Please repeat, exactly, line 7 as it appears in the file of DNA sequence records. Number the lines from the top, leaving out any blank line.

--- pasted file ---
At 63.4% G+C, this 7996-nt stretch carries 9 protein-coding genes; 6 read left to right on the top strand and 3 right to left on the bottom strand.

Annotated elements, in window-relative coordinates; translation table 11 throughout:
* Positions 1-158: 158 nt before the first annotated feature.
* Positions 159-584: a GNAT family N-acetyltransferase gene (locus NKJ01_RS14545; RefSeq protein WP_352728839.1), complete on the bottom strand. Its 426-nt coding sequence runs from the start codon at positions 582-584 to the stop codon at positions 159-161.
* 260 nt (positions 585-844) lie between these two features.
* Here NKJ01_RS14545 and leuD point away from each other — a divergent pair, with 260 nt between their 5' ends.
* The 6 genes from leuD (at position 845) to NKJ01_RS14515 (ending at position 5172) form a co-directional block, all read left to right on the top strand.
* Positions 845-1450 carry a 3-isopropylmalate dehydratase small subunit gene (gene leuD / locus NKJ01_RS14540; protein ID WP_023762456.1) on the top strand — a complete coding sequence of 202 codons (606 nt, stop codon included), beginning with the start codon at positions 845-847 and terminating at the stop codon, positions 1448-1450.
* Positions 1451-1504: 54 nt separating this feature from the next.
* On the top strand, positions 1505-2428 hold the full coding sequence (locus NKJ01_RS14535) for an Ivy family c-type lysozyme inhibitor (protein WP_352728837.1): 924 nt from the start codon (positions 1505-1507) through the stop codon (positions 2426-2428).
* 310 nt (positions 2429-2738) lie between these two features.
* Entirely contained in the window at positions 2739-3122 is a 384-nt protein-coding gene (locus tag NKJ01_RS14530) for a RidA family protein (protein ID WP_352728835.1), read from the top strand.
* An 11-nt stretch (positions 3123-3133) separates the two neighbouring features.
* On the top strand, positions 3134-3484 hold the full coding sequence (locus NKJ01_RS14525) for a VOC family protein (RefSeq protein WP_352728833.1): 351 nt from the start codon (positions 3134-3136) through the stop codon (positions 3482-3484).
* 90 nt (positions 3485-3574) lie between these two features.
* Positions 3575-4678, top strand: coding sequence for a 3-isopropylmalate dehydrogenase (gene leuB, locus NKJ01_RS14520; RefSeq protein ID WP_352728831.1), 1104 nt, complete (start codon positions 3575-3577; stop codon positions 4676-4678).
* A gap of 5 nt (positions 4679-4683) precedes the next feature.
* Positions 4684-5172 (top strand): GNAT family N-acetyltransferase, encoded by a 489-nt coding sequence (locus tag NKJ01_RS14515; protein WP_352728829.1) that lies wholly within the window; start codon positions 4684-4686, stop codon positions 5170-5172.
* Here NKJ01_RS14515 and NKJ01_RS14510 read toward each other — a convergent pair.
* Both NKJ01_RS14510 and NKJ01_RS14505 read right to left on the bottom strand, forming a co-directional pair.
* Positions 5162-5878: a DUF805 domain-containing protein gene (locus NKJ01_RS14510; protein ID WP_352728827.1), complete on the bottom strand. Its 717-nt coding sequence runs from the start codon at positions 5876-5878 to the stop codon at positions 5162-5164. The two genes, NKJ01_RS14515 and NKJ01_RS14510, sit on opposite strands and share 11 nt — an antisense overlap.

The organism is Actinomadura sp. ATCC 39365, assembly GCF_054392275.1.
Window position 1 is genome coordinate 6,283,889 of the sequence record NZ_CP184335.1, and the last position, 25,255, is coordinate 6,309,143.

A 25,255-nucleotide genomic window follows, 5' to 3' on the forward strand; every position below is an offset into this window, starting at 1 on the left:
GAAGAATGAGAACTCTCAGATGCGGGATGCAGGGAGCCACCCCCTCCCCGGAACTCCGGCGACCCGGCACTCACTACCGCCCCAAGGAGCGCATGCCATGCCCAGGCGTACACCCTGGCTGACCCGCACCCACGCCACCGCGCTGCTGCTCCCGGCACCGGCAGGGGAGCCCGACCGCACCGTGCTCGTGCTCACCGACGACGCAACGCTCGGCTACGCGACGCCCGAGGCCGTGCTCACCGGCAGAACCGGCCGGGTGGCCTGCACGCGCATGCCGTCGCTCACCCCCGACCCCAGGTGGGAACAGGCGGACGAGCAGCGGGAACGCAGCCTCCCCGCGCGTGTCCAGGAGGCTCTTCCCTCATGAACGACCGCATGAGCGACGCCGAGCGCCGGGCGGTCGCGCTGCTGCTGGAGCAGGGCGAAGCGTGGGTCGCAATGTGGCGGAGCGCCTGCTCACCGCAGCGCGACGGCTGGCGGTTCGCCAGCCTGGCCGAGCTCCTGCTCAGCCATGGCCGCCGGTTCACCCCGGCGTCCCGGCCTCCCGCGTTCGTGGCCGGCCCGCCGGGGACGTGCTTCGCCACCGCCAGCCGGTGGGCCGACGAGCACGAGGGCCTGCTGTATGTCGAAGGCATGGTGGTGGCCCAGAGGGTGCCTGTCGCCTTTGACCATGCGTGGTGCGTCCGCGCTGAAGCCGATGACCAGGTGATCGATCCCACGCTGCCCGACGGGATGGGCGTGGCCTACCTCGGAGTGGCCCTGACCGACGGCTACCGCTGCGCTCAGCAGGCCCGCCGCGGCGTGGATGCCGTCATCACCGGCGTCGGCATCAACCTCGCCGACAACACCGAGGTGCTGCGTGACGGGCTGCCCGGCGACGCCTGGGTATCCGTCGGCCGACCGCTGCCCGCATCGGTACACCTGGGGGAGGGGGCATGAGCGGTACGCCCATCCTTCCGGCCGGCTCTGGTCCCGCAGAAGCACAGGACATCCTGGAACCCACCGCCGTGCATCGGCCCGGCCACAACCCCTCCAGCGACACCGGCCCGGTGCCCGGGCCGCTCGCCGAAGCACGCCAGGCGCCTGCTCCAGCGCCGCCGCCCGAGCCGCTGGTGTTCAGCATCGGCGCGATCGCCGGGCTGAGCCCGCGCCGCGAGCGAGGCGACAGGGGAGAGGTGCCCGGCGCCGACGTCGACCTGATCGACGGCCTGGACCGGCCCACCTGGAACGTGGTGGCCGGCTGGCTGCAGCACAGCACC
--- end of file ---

* The 6 genes from leuD (at position 845) to NKJ01_RS14515 (ending at position 5172) form a co-directional block, all read left to right on the top strand.